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2 November 1999

Our current howler (part IV): Highly programmed

Synopsis: By Friday, the pundits all said the same thing about Gore. It was different right after the forum.

Commentary by David Brooks
The NewsHour, PBS, 10/29/99

Commentary by Elizabeth Arnold
Washington Week in Review, PBS, 10/29/99

No Cheap Shots
Mary McGrory, The Washington Post, 10/31/99

Commentary by Tony Blankley
Hardball, CNBC, 10/28/99

Bradley’s Gestalt Therapy
Gail Collins, The New York Times, 10/29/99

Commentary by Margaret Carlson
Capital Gang, CNN, 10/30/99

Commentary by Gloria Borger
Larry King Live, CNN, 10/27/99

Commentary by Brian Williams, Lisa Myers
The News with Brian Williams, MSNBC, 10/27/99

Democrats Echo Themes in Face-Off
Ceci Connolly and Dan Balz, The Washington Post, 10/28/99

Gore again chides Clinton for affair during N.H. debate
Bill Sammon, The Washington Times, 10/28/99


Yep. By Friday, the pundits all knew how Gore and Bradley "came across." Gore had been programmed, hyperactive and phony; Bradley came across as authentic. It didn't much matter where you turned. Let's start with David Brooks on the NewsHour:

BROOKS: I thought Bradley wiped the floor with [Gore]. I think Bradley came out and said I'm a grown-up guy, I'm sitting here telling you what I believe. Al Gore struck me—he took the focus group viagra...Somebody compared him to an animal that has been chained up and they let him loose and he came out oozing compassion.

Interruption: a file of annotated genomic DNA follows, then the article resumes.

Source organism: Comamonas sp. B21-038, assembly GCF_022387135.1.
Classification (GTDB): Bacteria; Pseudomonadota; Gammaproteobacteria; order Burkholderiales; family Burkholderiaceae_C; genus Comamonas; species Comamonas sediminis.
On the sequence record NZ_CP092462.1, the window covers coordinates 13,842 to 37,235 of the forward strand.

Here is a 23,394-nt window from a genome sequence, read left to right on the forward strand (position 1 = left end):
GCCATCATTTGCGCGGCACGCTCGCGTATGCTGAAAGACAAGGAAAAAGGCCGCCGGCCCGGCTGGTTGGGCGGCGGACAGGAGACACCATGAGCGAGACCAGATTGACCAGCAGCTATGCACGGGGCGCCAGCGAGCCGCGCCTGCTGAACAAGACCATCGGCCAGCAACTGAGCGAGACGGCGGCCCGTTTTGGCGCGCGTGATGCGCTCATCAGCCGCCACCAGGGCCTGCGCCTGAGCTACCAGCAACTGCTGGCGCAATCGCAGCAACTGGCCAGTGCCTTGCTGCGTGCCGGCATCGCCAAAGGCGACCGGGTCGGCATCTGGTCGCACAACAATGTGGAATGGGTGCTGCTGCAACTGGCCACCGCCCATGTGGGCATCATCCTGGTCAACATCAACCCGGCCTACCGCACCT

Elizabeth Arnold saw Gore pretty much the same way:

ARNOLD: I would say that Vice President Al Gore was so determined to appear relaxed and connect with the people that he was practically leaping off the stage for personal details of the questioners' lives.

Mary McGrory had noticed that too:

MCGRORY: Gore has been programmed to relax, which is still a reach for him...He demonstrated hyper-animation, quizzing the questioners, asking them about their children, walking to the front of the stage.

Even that! Walking to the front of the stage! Imagine! Tony Blankley, in his vulgar way, said he thought Gore was all programmed up too:

BLANKLEY: Gore looked like he was the kind of person who's doing sex after reading a book about how to do it.

In the Times, Gail Collins didn't think Gore was "hyper-animated;" she thought he was "overstimulated:"

COLLINS: Al Gore has a personality without a thermostat, and when he tries to look animated he practically crashes into the wallboard...He bore an uncomfortable resemblance to the kid who asks the teacher for more homework.

Brooks enjoyed the line about homework so much, he quoted it on the NewsHour. Speaking of homework, we presume we don't have to name all the pundits who pretty much copied off each others' papers, all of them straining to say the same thing about what they had seen at the forum. The savants all noticed the very same thing—Gore had seemed staged, rehearsed, and programmed. He was "sweaty," said Margaret Carlson on Capital Gang, who had many spin points right in place:

CARLSON: In this forum, Bradley came across as more authentic than Gore does because [Gore's] been told to adopt some of the Clinton, the Clinton personality tics—getting off the stool, asking the [questioners'] names—and that worked in the last election.